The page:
Finally, on February 28 the boy was declared "thoroughly recovered" and released from the hospital. Word had been sent to to a much-relieved Guggenheim the previous day. He reported that the news made him feel "very happy."
Although the Cleveland Place neighborhood was just one block north of the Police Headquarters, it was the haunt of Italian gangsters and bootleggers in the 1920s. The immediate area earned the nickname of the "whiskey curb market" during Prohibition.
A long-term resident of No. 25 Cleveland Place was petty gangster Frank Lucci. The 20-year old was arrested on July 7, 1925 along with six other Italians suspected of "many hold-ups, burglaries and shootings in recent months," according to Deputy Chief Inspector Fay. He was arrested again on September 11, 1936 for counterfeiting; and was still living at No. 25 when he was nabbed once again, this time for counterfeiting gasoline ration stamps, in 1943. He was sentenced to four months in prison for that offense on October 7.
In the meantime the ground floor had been converted to a barber shop by the mid 1930s. Operated by barber Salvatore Di Sapio, it doubled each year as a polling place. Among the first voters here on November 2, 1937 was Tammany Hall leader Albert Marinelli. The New York Times reported "He entered a barbershop at 215 Cleveland Place just after 6 A. M., spent a brief space at the machine and then stepped out to vote the paper P. R. ballot. 'A real Democratic vote,' he announced as he dropped the ballot into the slot."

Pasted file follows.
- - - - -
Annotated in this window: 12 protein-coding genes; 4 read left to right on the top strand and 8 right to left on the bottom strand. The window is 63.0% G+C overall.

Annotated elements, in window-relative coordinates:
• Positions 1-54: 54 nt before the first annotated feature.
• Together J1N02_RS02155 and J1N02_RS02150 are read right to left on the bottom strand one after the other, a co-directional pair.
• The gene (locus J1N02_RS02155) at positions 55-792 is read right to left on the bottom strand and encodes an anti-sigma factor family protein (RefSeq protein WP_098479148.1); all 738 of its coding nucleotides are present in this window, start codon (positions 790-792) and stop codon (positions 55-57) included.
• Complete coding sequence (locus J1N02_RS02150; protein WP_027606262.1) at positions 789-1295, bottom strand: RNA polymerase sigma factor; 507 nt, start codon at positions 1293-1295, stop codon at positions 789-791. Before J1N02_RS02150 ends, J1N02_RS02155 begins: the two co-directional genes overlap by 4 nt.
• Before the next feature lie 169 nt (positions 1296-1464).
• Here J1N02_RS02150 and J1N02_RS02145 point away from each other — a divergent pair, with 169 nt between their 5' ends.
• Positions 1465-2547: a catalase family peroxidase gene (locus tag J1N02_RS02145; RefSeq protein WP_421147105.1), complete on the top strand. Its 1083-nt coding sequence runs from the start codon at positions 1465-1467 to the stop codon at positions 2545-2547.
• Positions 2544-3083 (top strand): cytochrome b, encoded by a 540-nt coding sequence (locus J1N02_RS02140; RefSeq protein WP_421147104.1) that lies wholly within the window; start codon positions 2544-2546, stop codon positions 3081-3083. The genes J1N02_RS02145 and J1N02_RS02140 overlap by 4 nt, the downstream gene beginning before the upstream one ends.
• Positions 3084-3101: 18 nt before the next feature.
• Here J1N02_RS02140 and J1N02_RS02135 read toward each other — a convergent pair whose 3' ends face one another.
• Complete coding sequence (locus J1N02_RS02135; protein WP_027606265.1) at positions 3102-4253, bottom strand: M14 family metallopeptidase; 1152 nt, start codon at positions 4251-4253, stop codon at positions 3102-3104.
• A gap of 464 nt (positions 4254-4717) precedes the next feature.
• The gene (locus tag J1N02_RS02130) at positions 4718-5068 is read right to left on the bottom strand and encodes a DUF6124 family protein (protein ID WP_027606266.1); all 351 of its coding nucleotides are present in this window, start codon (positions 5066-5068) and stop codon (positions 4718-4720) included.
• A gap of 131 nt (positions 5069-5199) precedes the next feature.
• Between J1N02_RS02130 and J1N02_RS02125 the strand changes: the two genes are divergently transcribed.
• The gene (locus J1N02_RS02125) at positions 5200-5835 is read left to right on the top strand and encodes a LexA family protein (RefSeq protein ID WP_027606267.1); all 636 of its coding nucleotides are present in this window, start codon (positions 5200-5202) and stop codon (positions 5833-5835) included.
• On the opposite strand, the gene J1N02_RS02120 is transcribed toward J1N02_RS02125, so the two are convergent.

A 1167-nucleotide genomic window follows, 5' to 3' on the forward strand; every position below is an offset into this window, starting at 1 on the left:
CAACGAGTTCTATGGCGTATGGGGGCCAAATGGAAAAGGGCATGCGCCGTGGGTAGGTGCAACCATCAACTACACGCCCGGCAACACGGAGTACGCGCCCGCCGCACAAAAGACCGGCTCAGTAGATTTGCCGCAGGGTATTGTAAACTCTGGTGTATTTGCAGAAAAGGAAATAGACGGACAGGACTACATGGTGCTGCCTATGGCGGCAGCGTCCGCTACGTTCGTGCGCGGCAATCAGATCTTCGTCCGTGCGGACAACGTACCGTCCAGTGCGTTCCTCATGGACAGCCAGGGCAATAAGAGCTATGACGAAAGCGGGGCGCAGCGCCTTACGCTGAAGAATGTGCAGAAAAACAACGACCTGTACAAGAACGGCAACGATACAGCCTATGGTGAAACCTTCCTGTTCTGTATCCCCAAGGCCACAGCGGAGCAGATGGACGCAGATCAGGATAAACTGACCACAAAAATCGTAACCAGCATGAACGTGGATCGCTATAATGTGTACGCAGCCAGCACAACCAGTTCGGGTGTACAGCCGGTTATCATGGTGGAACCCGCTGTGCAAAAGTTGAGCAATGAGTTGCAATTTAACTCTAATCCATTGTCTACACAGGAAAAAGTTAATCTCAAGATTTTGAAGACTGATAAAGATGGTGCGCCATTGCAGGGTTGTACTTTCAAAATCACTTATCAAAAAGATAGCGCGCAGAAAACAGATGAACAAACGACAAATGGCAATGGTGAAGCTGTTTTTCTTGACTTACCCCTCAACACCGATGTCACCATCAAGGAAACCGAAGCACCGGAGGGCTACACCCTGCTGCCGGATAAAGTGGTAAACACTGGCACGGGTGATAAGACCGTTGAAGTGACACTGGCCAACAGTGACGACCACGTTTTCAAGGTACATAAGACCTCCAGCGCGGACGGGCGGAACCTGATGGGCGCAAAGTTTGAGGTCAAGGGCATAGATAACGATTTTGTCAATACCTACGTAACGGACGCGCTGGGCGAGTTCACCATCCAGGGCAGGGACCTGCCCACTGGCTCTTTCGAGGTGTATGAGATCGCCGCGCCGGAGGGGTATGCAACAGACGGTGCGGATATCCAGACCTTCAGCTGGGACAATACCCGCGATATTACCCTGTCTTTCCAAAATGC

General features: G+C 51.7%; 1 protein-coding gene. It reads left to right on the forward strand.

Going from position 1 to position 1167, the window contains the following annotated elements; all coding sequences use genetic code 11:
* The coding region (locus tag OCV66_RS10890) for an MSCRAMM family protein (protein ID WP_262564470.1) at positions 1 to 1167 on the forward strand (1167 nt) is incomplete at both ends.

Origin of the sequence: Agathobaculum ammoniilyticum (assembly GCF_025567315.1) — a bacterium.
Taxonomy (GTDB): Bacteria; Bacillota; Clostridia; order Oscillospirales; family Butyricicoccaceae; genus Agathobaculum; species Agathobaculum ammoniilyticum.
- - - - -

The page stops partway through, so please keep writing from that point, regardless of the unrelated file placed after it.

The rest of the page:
Two years later it was not a politician whose name appeared in newspapers, but the barber's. Salvatore Di Sapio and his wife, Angelina, lived on Staten Island with their four daughters. He quietly cut hair in his three-chair shop on Cleveland Place. Nothing, it would seem, suggested that he was involved in the criminal activities of the area.
For decades James J. Hines had been described by newspapers as "powerful" in the Tammany administration. But as political reformers gained strength his reputation changed. In May 1938 The Times referred to him as a "shadowy figure." He was arrested for graft, corruption and illegal gambling.
On March 1, 1939 officials from District Attorney Thomas E. Dewey's office walked into Di Sapio's barber shop and arrested him. He was charged "with attempting to influence a juror in the recent trial of James J. Hines."